Can The Modern Electric Car Be Traced To Ronald Reagan?

If a certain view of history is to be believed, then the 40th President of United States, was a linchpin in the push toward sustainable motoring leading right up to the advent of today’s growing electric car segment.

And, if so, it’s quite ironic considering Reagan – who served as president from 1981-89 – is largely held up as a champion of Republican ideals, and many sympathetic to said ideals have demonized cars like the Chevy Volt as symbolic of government policies gone wrong.

But how is Reagan tied into the whole idea of green motoring? Well back when he was governor of California – 1967-75 – Reagan signed legislation that led to the creation of the California Air Resources Board (CARB) – and then consistently defended its right to set de facto policy for autos sold in the U.S.

CARB is largely credited for introducing rules mandating the sale of Zero Emissions Vehicles (ZEVs) in the Golden State (in other words, electric cars). And it’s largely from CARB’s stance that electric cars have been able to flourish in a manner not seen since the early 1900s.

At least this is the thrust of an argument presented by Pulitzer-prize winning author Daniel Yergin’s book, titled, The Quest: Energy, Security and the Remaking of the Modern World.

In it, he observes that Arie Haagen-Smit, a former Caltech chemistry professor, who is recognized as the “Father of Smog” (research), was appointed by Reagan’s office as CARB’s first chairman in 1968.

As Yergin wrote, Haagen-Smit began seeking ways to combat a problem he’d been dismayed by since the mid-1950s, when he observed, “a dense blue-gray haze … settled over and suffocated the Los Angeles Basin.” In the worst of those days, LAX would be closed, the author wrote, and kids’ phys-ed and recess periods would be canceled.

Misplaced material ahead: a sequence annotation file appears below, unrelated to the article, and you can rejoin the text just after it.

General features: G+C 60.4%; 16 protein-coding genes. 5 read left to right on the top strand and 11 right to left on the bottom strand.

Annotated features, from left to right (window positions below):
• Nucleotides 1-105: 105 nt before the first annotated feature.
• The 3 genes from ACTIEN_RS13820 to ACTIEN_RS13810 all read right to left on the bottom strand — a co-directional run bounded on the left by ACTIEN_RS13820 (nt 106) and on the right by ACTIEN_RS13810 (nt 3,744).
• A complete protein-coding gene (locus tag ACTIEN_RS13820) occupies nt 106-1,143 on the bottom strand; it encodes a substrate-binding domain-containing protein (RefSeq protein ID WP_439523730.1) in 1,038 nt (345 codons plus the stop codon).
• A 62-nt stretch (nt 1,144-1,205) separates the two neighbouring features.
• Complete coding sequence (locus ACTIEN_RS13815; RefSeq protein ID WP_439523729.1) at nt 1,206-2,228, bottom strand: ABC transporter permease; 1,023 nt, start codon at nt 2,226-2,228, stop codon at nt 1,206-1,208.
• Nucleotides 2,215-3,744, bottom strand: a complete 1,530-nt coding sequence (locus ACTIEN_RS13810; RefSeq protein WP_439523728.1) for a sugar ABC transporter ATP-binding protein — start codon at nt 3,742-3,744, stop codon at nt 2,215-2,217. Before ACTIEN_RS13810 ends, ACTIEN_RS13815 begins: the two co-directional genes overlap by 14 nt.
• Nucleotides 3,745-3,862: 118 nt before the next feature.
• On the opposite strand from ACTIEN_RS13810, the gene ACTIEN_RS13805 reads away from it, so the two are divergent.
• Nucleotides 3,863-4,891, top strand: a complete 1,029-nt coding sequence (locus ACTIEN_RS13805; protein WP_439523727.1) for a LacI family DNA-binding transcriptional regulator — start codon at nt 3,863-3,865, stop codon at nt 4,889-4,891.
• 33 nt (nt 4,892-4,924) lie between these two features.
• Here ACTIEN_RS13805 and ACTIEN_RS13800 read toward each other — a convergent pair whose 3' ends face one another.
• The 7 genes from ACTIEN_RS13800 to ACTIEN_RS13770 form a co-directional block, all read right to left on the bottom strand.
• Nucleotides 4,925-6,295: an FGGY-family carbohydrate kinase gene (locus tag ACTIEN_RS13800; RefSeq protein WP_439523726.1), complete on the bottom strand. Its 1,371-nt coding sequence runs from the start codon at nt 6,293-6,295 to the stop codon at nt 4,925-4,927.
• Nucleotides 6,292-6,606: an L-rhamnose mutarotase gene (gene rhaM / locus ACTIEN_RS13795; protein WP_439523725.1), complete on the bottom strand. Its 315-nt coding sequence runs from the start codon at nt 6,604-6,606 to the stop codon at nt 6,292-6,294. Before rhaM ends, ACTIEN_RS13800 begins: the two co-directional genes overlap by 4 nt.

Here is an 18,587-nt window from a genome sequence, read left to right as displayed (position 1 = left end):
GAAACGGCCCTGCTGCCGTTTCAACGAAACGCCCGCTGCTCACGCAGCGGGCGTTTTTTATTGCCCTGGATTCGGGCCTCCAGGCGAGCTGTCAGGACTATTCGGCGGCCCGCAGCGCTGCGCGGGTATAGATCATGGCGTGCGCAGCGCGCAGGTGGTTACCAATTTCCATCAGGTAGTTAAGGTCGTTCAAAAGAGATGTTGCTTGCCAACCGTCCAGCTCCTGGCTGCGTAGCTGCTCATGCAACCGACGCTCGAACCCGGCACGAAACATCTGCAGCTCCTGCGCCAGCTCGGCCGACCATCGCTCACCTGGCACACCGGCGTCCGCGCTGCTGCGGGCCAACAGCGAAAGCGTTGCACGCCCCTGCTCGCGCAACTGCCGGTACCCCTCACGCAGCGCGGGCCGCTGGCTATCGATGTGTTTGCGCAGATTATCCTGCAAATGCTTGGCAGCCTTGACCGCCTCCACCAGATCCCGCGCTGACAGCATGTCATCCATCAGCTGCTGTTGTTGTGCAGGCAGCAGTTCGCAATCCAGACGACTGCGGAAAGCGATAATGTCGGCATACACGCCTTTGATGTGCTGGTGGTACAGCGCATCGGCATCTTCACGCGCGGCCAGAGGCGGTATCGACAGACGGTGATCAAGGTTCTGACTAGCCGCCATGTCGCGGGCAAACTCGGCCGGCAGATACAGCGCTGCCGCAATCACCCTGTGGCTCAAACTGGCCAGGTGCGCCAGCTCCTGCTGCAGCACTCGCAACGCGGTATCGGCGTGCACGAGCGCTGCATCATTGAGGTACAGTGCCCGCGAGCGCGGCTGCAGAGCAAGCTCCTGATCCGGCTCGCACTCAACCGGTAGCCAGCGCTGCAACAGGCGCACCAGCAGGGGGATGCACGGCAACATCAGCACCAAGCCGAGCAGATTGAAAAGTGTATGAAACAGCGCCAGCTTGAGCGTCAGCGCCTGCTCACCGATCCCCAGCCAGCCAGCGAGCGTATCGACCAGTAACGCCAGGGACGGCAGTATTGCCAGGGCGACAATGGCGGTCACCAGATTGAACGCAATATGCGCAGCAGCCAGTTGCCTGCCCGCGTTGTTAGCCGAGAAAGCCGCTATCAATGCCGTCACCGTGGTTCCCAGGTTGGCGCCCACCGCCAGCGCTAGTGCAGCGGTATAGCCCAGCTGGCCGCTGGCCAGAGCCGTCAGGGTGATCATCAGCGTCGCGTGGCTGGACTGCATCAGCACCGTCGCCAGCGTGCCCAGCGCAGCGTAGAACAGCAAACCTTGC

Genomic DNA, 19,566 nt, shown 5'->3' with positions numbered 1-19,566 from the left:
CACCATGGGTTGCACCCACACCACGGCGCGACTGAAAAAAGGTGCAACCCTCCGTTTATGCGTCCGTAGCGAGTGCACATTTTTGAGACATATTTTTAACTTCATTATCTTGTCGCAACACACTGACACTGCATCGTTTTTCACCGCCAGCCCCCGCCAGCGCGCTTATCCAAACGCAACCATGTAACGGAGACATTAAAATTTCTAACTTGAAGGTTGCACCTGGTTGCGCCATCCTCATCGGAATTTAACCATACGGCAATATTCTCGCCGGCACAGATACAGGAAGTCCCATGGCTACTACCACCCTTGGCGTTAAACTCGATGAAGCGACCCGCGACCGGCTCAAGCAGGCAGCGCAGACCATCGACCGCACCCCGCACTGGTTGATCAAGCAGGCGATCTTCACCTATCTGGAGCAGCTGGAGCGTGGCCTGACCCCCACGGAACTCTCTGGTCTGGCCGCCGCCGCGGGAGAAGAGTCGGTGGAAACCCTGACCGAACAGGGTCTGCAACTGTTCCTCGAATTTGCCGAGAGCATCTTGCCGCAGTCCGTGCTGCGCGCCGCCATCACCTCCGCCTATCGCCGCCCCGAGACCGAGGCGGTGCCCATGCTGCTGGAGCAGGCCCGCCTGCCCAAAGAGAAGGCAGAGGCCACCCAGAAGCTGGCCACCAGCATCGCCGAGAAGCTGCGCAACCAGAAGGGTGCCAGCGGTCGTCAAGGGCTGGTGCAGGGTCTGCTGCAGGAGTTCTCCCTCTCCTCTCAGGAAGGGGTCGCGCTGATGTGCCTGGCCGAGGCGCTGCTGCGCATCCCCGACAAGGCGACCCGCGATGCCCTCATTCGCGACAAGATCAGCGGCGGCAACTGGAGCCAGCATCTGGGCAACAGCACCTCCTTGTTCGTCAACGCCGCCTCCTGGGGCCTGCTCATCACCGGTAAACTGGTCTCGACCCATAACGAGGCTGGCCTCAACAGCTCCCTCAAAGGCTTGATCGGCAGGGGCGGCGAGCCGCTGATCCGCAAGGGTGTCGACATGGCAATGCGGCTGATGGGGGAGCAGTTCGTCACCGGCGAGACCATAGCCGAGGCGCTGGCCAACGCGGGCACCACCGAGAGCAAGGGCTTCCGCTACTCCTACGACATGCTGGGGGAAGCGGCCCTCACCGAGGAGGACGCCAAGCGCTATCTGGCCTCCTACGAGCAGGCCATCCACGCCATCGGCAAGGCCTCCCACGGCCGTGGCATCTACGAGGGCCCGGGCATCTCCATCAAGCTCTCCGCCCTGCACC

On the flip side, Reagan has also been cast as a key antagonist to sustainable mobility, with critics frequently citing the relaxation of Corporate Average Fuel Economy Standards and the de-regulation of the U.S. oil industry during his tenure in the White House.

According to an opinion piece based around Yergin’s thesis in The Daily Caller, Reagan serves as a sort of Rorschach test as to whether he was a hero or villain – but there remain plenty of indicators that he was also a key advocate for cleaner air in the early days as well.

“Reagan was definitely strong on environmental protection as governor of California in ways that are often forgotten,” remarked James Strock, who was the first secretary of the California Environmental Protection Agency and later, a White House official during Reagan’s term. “He was always protective as president of CARB’s right to set stricter standards than federal [guidelines]. The automakers had hoped they could get [Reagan] to override [CARB] authority. They were out of luck.”

But to counterbalance the view again, the prospect of subsidies – these and government bailouts have been called serious wrongheadedness by EV opponents more recently – may have been more of a sticking point even to Reagan, according to The Daily Caller. Fairly enough, it noted Strock also said Ronald Reagan, “would be very skeptical of having the government subsidizing making a car – and then subsidizing buying it.”

However, current smearing against the move toward electrification aside, the main point is that electrified powertrains, although yet a budding technology, are morally and ethically neutral. They therefore do not deserve to be castigated as a “political punching bag” as GM CEO Dan Akerson recently told a Republican subcommittee regarding the Volt.

Further, the underlying premise of “energy independence” and “green cars” as represented by electrified vehicles would have still been seen as defensible, even by the now-lionized Ronald Reagan.

So there you have it: Ronald Reagan, like Barack Obama, would have been pro-EV. Still up for debate are the many finer points of how to get there from here.

Source: The Daily Caller via Green Car Reports.


  • Citizen Mike

    Like many of his generation, Reagan was a fan of science fiction … some of his ideas came true, others didn’t.

  • Lad

    By his record, Reagan wasn’t for improving our middle-class. He was a union-busting, Big Oil supporter. All this appears to be a stretch for some guy to need a story deadline.